Small solitary open nesting passerines, such is the Blackcap Sylvia atricapilla that builds nest in the undergrowth, have little chance of successfully scaring off a predator to defend a nest. The aim of our study was to determine if parental care by Blackcaps can reduce the risk of depredation of its nests. We compared the survival of natural clutches with artificial clutches (plasticine and independently both plasticine & quail eggs). The artificial clutch was placed in a nest after the natural clutch had been concluded, and the results were analysed as matched pairs of data. We assumed that significantly higher survival rates of natural clutches than of artificial clutches deprived of parental care, might indicate a significant positive effect of parental care on reducing depredation risk of Blackcap clutches. Losses caused by birds, rodents and larger mammals were 49%, 41% and 9%, respectively. The differences in survival rates of artificial clutches (plasticine as well as quail & plasticine) and natural clutches were not statistically significant. This might show that parental care is not strong enough to significantly reduce depredation risk of Blackcap clutches. Although this conclusion should be treated cautiously because it was difficult to assess the influence of using artificial clutches on our results.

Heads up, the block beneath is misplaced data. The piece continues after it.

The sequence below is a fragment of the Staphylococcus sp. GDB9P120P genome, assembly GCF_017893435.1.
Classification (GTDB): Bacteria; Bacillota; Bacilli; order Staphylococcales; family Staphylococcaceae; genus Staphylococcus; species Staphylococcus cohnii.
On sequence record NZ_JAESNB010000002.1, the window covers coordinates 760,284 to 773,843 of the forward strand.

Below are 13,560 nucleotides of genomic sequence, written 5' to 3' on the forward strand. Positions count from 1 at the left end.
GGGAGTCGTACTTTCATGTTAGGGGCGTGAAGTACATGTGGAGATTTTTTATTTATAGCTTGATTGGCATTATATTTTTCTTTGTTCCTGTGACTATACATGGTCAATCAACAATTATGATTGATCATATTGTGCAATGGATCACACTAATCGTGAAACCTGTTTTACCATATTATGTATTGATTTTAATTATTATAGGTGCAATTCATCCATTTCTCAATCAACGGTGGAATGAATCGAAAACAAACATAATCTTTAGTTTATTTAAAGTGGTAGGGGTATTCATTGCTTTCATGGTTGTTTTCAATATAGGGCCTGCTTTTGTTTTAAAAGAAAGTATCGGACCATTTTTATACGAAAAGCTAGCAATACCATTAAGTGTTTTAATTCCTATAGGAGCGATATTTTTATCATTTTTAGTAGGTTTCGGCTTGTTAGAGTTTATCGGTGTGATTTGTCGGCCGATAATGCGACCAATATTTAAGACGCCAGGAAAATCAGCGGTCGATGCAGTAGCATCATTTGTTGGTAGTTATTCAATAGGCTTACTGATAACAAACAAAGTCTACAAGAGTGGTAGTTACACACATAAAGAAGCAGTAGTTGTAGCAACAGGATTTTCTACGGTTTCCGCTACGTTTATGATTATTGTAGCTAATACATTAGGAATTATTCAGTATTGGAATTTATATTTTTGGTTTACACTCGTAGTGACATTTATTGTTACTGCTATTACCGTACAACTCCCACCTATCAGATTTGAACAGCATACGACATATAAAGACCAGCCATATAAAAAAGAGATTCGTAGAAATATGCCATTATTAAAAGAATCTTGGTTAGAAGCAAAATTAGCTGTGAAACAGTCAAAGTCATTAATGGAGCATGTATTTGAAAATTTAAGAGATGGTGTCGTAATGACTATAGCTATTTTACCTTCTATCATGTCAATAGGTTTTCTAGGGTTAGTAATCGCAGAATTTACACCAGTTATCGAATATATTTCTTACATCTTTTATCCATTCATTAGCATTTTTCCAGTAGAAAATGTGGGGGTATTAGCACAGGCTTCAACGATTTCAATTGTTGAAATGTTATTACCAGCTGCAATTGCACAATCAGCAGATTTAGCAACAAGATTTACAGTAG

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Vol. 62 • No. 4